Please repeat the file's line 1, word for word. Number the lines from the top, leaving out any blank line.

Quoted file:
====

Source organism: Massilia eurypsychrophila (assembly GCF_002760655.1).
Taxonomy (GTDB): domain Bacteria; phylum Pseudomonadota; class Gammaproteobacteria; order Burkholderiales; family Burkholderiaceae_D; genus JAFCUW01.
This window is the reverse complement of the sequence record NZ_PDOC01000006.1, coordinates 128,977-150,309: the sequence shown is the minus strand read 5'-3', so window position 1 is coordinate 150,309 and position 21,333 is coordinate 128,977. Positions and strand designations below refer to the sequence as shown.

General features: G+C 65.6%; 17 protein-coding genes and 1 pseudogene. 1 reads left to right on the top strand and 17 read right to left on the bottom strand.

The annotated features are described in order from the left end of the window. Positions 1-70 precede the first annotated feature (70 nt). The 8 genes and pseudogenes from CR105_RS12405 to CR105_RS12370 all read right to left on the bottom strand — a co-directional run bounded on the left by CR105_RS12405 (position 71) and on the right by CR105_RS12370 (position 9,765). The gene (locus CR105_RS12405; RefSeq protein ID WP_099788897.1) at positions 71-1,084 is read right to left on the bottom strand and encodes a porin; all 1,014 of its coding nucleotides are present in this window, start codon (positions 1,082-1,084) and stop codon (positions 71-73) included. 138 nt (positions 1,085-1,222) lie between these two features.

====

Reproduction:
Source organism: Massilia eurypsychrophila (assembly GCF_002760655.1).